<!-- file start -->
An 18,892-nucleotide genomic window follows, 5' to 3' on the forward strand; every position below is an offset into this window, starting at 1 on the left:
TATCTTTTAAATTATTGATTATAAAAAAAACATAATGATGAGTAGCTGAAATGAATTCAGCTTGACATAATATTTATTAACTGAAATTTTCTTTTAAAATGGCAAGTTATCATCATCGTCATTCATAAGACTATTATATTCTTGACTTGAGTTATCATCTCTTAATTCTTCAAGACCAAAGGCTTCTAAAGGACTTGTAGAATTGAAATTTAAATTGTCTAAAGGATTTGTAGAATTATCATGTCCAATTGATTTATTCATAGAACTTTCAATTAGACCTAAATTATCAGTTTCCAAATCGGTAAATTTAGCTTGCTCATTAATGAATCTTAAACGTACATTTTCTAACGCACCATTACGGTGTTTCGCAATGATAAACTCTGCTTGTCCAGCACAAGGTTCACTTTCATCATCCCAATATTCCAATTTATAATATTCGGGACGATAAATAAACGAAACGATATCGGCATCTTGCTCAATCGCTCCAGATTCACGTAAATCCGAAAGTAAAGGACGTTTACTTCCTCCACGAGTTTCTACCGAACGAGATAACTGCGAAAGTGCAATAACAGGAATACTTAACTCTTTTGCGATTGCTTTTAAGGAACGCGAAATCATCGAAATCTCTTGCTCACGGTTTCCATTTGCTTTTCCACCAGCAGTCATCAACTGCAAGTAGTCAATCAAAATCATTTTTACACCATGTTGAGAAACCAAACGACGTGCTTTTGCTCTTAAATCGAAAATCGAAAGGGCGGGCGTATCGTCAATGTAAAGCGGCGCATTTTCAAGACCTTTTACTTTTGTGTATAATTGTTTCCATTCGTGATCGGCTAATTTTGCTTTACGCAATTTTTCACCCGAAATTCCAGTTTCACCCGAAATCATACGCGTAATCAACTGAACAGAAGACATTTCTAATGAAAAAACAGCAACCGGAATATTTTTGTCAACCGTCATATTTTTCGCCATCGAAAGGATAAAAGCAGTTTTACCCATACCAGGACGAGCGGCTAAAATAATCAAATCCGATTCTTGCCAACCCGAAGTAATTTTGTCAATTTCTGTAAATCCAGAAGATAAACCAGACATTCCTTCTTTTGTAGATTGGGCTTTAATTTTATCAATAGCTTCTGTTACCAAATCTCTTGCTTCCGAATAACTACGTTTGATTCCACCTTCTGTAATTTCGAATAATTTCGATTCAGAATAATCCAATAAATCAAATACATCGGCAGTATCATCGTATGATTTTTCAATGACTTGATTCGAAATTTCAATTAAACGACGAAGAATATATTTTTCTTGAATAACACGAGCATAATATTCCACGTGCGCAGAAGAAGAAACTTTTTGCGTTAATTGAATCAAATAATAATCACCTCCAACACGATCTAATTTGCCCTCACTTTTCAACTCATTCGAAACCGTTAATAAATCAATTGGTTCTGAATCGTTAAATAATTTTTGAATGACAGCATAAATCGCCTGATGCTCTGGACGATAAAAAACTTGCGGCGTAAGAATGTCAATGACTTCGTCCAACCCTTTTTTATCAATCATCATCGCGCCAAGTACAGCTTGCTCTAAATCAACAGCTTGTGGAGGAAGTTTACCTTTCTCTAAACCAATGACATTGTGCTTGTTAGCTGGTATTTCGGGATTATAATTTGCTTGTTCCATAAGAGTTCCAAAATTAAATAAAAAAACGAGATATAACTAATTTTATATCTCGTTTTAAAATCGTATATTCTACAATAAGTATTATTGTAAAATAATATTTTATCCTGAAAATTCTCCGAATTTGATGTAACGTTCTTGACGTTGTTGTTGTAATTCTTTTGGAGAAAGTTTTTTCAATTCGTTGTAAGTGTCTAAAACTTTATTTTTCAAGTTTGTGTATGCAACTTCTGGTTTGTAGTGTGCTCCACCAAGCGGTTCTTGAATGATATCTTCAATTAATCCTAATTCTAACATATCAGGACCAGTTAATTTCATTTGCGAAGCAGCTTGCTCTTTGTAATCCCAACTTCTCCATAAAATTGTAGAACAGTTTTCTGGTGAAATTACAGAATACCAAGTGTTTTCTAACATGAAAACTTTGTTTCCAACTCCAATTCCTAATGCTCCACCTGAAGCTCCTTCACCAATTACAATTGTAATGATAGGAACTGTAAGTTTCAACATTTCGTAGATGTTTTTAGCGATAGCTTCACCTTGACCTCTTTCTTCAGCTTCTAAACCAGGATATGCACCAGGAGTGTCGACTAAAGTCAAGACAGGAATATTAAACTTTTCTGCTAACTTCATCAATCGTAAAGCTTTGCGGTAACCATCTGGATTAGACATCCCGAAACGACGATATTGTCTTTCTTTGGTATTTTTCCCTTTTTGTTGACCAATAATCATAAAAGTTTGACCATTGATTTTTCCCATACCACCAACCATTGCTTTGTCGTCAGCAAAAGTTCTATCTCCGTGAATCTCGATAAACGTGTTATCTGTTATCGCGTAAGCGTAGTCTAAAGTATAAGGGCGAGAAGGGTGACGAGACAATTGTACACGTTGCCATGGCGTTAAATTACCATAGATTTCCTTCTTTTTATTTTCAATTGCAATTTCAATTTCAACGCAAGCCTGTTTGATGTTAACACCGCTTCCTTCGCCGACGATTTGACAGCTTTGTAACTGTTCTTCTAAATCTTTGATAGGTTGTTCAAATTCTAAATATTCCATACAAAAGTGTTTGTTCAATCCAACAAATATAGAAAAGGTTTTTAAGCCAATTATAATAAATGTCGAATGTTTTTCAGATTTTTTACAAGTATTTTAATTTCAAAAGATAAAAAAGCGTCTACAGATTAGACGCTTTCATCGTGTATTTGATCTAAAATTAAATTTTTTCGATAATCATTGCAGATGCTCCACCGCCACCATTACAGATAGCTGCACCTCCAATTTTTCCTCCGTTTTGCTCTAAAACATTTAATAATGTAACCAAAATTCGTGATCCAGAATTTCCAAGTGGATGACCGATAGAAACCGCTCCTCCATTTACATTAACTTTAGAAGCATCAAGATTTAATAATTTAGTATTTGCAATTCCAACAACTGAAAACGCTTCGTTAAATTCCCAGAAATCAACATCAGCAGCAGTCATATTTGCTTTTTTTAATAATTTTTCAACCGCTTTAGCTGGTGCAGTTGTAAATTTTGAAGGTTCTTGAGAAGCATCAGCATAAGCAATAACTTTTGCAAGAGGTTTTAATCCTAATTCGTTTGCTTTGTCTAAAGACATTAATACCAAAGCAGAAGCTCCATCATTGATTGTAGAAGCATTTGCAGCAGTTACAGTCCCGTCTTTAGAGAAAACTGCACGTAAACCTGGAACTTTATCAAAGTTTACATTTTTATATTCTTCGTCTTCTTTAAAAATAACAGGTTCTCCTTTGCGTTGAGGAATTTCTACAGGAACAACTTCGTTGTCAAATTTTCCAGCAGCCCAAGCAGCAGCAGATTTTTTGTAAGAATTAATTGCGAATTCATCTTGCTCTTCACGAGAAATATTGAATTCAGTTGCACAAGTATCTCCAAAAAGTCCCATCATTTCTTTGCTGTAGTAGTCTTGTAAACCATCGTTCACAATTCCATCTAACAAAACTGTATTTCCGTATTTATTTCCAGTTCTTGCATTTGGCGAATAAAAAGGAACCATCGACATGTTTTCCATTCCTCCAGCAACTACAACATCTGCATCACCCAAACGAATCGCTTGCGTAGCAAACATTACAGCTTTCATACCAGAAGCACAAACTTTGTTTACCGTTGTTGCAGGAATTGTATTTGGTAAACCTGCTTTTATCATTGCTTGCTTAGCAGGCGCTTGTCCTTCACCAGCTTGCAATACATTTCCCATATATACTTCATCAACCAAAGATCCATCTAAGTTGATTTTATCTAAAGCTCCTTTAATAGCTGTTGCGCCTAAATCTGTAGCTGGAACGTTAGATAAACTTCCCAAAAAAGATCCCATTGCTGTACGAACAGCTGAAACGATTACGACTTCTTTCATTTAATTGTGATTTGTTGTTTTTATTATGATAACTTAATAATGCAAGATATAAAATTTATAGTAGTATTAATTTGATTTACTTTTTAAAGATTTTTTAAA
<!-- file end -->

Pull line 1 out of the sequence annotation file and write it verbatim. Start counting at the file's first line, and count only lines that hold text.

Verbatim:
An 18,892-nucleotide genomic window follows, 5' to 3' on the forward strand; every position below is an offset into this window, starting at 1 on the left: